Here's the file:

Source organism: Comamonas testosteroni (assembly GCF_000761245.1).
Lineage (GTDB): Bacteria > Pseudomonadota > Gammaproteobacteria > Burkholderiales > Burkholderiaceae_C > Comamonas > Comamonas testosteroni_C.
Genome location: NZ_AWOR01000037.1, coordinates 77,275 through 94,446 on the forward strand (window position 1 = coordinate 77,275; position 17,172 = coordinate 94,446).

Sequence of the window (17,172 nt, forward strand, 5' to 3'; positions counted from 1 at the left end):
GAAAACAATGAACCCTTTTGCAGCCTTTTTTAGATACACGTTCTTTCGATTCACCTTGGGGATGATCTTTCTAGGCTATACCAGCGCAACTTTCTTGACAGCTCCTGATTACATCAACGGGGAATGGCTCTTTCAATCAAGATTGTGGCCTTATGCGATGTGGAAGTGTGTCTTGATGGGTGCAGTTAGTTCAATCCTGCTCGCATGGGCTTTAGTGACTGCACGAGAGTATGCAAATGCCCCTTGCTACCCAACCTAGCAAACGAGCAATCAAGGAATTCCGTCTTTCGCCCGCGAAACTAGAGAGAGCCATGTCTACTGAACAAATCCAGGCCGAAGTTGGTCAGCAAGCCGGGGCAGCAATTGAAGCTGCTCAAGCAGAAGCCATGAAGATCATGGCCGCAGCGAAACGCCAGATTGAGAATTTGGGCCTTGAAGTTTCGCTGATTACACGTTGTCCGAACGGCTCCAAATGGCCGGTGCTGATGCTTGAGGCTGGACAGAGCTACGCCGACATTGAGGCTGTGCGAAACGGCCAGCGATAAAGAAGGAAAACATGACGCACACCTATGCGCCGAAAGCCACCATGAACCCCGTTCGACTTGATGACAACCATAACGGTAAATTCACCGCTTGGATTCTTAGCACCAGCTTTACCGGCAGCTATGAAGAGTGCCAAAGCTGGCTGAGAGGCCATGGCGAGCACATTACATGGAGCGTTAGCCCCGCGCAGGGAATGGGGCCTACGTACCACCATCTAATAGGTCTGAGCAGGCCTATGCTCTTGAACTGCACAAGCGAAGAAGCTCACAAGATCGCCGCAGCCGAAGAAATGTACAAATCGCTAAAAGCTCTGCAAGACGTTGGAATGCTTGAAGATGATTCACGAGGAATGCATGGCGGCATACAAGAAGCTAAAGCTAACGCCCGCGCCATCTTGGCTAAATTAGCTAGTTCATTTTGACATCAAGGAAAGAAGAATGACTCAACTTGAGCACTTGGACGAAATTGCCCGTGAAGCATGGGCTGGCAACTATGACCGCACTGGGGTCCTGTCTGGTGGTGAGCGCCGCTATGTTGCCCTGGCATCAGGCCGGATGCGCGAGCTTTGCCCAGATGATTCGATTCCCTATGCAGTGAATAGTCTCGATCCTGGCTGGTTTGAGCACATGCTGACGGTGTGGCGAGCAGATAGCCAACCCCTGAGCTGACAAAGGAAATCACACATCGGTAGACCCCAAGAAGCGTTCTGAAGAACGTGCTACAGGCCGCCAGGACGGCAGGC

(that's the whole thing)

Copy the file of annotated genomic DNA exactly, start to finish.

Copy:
Source organism: Comamonas testosteroni (assembly GCF_000761245.1).
Lineage (GTDB): Bacteria > Pseudomonadota > Gammaproteobacteria > Burkholderiales > Burkholderiaceae_C > Comamonas > Comamonas testosteroni_C.
Genome location: NZ_AWOR01000037.1, coordinates 77,275 through 94,446 on the forward strand (window position 1 = coordinate 77,275; position 17,172 = coordinate 94,446).

Sequence of the window (17,172 nt, forward strand, 5' to 3'; positions counted from 1 at the left end):
GAAAACAATGAACCCTTTTGCAGCCTTTTTTAGATACACGTTCTTTCGATTCACCTTGGGGATGATCTTTCTAGGCTATACCAGCGCAACTTTCTTGACAGCTCCTGATTACATCAACGGGGAATGGCTCTTTCAATCAAGATTGTGGCCTTATGCGATGTGGAAGTGTGTCTTGATGGGTGCAGTTAGTTCAATCCTGCTCGCATGGGCTTTAGTGACTGCACGAGAGTATGCAAATGCCCCTTGCTACCCAACCTAGCAAACGAGCAATCAAGGAATTCCGTCTTTCGCCCGCGAAACTAGAGAGAGCCATGTCTACTGAACAAATCCAGGCCGAAGTTGGTCAGCAAGCCGGGGCAGCAATTGAAGCTGCTCAAGCAGAAGCCATGAAGATCATGGCCGCAGCGAAACGCCAGATTGAGAATTTGGGCCTTGAAGTTTCGCTGATTACACGTTGTCCGAACGGCTCCAAATGGCCGGTGCTGATGCTTGAGGCTGGACAGAGCTACGCCGACATTGAGGCTGTGCGAAACGGCCAGCGATAAAGAAGGAAAACATGACGCACACCTATGCGCCGAAAGCCACCATGAACCCCGTTCGACTTGATGACAACCATAACGGTAAATTCACCGCTTGGATTCTTAGCACCAGCTTTACCGGCAGCTATGAAGAGTGCCAAAGCTGGCTGAGAGGCCATGGCGAGCACATTACATGGAGCGTTAGCCCCGCGCAGGGAATGGGGCCTACGTACCACCATCTAATAGGTCTGAGCAGGCCTATGCTCTTGAACTGCACAAGCGAAGAAGCTCACAAGATCGCCGCAGCCGAAGAAATGTACAAATCGCTAAAAGCTCTGCAAGACGTTGGAATGCTTGAAGATGATTCACGAGGAATGCATGGCGGCATACAAGAAGCTAAAGCTAACGCCCGCGCCATCTTGGCTAAATTAGCTAGTTCATTTTGACATCAAGGAAAGAAGAATGACTCAACTTGAGCACTTGGACGAAATTGCCCGTGAAGCATGGGCTGGCAACTATGACCGCACTGGGGTCCTGTCTGGTGGTGAGCGCCGCTATGTTGCCCTGGCATCAGGCCGGATGCGCGAGCTTTGCCCAGATGATTCGATTCCCTATGCAGTGAATAGTCTCGATCCTGGCTGGTTTGAGCACATGCTGACGGTGTGGCGAGCAGATAGCCAACCCCTGAGCTGACAAAGGAAATCACACATCGGTAGACCCCAAGAAGCGTTCTGAAGAACGTGCTACAGGCCGCCAGGACGGCAGGC